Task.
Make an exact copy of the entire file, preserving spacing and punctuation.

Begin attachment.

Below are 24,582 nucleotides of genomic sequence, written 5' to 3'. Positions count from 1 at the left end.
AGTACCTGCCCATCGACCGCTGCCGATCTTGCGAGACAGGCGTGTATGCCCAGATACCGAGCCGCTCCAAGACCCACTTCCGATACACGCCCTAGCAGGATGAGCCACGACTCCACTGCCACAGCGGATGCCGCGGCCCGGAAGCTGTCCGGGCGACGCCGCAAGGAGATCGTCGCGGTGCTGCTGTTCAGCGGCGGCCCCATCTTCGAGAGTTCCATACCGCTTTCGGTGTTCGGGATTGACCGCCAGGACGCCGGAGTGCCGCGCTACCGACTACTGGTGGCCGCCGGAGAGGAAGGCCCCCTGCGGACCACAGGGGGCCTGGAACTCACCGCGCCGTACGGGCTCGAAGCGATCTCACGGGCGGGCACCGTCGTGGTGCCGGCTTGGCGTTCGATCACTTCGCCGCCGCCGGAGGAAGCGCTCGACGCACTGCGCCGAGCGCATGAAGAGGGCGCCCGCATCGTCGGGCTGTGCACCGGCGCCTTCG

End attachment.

Below are 24,582 nucleotides of genomic sequence, written 5' to 3'. Positions count from 1 at the left end.
AGTACCTGCCCATCGACCGCTGCCGATCTTGCGAGACAGGCGTGTATGCCCAGATACCGAGCCGCTCCAAGACCCACTTCCGATACACGCCCTAGCAGGATGAGCCACGACTCCACTGCCACAGCGGATGCCGCGGCCCGGAAGCTGTCCGGGCGACGCCGCAAGGAGATCGTCGCGGTGCTGCTGTTCAGCGGCGGCCCCATCTTCGAGAGTTCCATACCGCTTTCGGTGTTCGGGATTGACCGCCAGGACGCCGGAGTGCCGCGCTACCGACTACTGGTGGCCGCCGGAGAGGAAGGCCCCCTGCGGACCACAGGGGGCCTGGAACTCACCGCGCCGTACGGGCTCGAAGCGATCTCACGGGCGGGCACCGTCGTGGTGCCGGCTTGGCGTTCGATCACTTCGCCGCCGCCGGAGGAAGCGCTCGACGCACTGCGCCGAGCGCATGAAGAGGGCGCCCGCATCGTCGGGCTGTGCACCGGCGCCTTCG